Serena Williams, Simona Halep, Naomi Osaka, Sofia Kenin, and Iga Swiatek met with reporters on Saturday afternoon at Melbourne Park to discuss their pre-tournament health concerns, expectations, and mindset as the first Grand Slam event of the season is set to begin on Monday at the Australian Open. Here are some highlights from a busy day in the main interview room.

READ: Australian Open Draw Analysis - Serena's path to 24, Barty's quest for a home Slam win, and more

Serena Williams withdrew from the semifinals at the Yarra Valley Classic citing a shoulder injury, but she reassured the press that she's feeling more than confident after a strong performance in the lead-up:

"I feel pretty good. I've gotten a lot of treatment already on my shoulder. But I'm super confident it's going to be great.

"I'm feeling very confident, I think is a better word, and getting ready for hopefully the next two weeks."

How much does the Quest for No.24 weigh on Serena as she readies to play her 78th Grand Slam main draw:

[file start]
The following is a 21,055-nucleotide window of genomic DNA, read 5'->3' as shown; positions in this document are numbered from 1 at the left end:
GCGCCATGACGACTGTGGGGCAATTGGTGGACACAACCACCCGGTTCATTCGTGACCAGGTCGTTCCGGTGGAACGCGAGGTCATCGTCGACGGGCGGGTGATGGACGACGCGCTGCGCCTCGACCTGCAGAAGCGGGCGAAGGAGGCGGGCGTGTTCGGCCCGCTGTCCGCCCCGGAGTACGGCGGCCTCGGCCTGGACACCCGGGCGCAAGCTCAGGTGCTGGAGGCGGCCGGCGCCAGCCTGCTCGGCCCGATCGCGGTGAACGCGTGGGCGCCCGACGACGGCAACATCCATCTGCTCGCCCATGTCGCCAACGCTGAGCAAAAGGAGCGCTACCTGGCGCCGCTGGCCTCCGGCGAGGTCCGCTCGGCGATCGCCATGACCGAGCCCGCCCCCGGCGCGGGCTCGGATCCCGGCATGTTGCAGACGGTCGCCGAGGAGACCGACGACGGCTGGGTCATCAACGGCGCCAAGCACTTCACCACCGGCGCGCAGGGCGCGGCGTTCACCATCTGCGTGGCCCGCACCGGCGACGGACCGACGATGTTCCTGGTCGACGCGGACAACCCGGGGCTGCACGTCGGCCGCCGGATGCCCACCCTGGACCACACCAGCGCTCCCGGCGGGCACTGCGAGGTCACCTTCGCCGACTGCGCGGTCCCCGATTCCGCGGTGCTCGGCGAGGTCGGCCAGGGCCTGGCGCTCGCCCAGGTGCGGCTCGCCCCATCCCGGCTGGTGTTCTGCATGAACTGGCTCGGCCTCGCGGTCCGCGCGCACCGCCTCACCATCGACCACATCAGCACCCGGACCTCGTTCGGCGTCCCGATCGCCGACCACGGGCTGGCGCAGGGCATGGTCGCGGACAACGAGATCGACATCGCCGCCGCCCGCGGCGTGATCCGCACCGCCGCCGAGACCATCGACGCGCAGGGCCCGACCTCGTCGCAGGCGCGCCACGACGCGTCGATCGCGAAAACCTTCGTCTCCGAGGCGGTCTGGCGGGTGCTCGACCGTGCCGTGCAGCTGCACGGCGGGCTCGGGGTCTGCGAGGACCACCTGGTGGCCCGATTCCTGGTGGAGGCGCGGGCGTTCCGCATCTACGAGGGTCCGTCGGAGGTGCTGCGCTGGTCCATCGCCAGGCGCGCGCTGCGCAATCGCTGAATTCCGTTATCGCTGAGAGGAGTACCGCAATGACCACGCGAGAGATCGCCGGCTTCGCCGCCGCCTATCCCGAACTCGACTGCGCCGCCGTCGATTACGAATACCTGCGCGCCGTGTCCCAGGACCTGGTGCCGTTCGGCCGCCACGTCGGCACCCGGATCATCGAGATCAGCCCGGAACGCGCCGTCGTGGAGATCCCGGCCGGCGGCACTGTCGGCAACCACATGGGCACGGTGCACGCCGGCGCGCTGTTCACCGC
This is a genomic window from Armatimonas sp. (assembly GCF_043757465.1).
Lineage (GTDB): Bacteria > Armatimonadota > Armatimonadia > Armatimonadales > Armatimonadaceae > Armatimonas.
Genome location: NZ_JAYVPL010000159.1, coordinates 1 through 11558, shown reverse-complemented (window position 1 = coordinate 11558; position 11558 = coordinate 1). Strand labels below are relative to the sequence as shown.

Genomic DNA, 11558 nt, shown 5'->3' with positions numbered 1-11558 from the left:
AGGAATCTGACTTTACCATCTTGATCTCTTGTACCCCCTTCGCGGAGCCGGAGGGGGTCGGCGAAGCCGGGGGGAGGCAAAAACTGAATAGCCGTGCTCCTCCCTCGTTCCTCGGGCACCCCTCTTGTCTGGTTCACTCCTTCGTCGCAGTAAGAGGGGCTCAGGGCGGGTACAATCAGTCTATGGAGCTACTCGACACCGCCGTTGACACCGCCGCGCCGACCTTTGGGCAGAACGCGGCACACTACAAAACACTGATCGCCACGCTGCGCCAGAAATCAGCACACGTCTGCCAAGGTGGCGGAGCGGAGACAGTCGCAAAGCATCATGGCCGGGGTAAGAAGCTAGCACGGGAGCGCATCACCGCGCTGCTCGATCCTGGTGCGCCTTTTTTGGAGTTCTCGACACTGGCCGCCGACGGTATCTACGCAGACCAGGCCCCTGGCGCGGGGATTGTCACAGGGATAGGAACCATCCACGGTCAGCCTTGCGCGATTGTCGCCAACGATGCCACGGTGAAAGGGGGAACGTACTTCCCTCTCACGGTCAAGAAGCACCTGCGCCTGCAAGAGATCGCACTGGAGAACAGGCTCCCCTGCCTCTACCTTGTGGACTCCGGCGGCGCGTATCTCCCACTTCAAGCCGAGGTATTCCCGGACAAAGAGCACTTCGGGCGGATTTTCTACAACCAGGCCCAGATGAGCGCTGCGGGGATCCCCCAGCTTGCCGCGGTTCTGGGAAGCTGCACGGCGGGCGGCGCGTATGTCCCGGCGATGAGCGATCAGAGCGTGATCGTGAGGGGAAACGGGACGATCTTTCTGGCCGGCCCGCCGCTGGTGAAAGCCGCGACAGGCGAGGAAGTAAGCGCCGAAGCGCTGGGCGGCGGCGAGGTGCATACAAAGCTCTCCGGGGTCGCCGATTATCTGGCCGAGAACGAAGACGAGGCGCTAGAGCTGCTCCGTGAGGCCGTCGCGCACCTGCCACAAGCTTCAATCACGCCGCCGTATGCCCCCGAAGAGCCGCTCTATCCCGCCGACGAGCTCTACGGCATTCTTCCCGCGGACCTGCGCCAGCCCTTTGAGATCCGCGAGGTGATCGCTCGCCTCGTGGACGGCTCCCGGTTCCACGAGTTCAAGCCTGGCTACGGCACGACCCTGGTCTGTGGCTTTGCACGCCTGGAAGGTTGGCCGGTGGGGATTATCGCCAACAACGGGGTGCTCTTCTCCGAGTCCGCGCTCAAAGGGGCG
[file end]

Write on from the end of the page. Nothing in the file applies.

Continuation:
"It's definitely on my shoulders and on my mind. I think it's good to be on my mind. I think it's a different burden, I should say, on my shoulders because I'm used to it now. It's more relaxing I would like to say, yeah."

Photo by Tennis Australia

Simona Halep looked sharp at the Gippsland Trophy but appeared to be bothered by a lower back issue in her quarterfinal loss to Ekaterina Alexandrova.

"Yesterday I struggled a little bit from the air-conditioning with my low back. The muscle got a little bit blocked. But I did some treatment last night, this morning, so I'm getting better now.

"It's nothing dangerous. I'm used to it because it happens when it's that cold. I had it also last year in French Open because it was cold outside. So I'm not very worried, but I'm taking care of it."

READ: Halep celebrates seven years of excellence at the top